State of Florida to Launch Shaken Baby Awareness Campaign

In both cases, their fathers are under arrest.

Nearly two dozen children have been shaken to death in Florida since the millennium, and nearly 400 more have died of abuse.

On August 7, 23-year-old Maning Lott was arrested for manslaughter in the death of his two-month-old daughter. He tells investigators he was tossing the child in the air and dropped her.

On December 4, Terrell Futch was accused of murder and admits to police that he shook his four-month-old daughter Ta'yara because she wouldn't stop crying. Her autopsy report revealed everything from bite marks to broken ribs to the brain hemorrhage that killed her.

Ann Davis of Capital Area Healthy Start says, "These are 100 percent preventable injuries and deaths, just never, never, never shake a baby."

The shaken baby cases in Tallahassee are the latest in a state that has seen 22 shaken baby deaths in the past four years.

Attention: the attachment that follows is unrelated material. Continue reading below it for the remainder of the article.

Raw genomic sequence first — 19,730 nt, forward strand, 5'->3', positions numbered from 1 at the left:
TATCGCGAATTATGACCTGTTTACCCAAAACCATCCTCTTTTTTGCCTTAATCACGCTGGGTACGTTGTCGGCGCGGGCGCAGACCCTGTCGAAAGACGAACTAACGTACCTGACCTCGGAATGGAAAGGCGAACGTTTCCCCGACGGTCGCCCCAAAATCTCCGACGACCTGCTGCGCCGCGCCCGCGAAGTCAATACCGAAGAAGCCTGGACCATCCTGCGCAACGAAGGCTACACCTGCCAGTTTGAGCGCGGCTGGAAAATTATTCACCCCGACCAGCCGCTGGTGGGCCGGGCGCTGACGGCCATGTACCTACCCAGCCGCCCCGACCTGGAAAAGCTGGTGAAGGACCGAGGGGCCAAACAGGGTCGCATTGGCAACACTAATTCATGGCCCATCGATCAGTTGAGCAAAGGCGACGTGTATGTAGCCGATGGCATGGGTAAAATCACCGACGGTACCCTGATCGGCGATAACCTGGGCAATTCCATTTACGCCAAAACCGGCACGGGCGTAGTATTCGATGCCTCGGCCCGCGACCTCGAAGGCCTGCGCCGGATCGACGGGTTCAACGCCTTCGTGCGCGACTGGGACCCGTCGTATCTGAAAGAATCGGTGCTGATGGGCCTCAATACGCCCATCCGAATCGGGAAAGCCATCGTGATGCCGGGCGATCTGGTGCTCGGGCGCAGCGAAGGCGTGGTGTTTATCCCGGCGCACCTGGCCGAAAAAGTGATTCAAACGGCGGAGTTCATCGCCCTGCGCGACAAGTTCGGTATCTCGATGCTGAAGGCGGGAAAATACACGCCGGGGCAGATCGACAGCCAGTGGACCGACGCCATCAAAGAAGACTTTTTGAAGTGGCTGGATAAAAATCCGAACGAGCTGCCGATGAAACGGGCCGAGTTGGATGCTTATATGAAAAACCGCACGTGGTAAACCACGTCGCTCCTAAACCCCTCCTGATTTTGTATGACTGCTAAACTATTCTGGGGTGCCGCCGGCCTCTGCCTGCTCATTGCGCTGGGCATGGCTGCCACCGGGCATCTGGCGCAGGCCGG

Registered Nurse Linda Katz teaches a class for new moms at Tallahassee Memorial. She reminds them to cradle their baby’s head and never shake them because it can have lifelong or deadly consequences.

Linda says, "It makes their brain slap against their skull. It can cause slight swelling and they can stop breathing within an hour."

Studies have shown that young men age 14 to 22 are most likely to shake a baby to death and they're most likely to do it when left alone with a baby for several hours.

Ann Davis adds, "Young men especially that are taking care of babies, be sure you have a strategy in place that if the baby starts frustrating you and you start getting angry that you'll have constructive ways of dealing with that."

The state of Florida will launch a new shaken baby awareness campaign in 2005. The Department of Children and Families will post billboards statewide with the message "never shake a baby."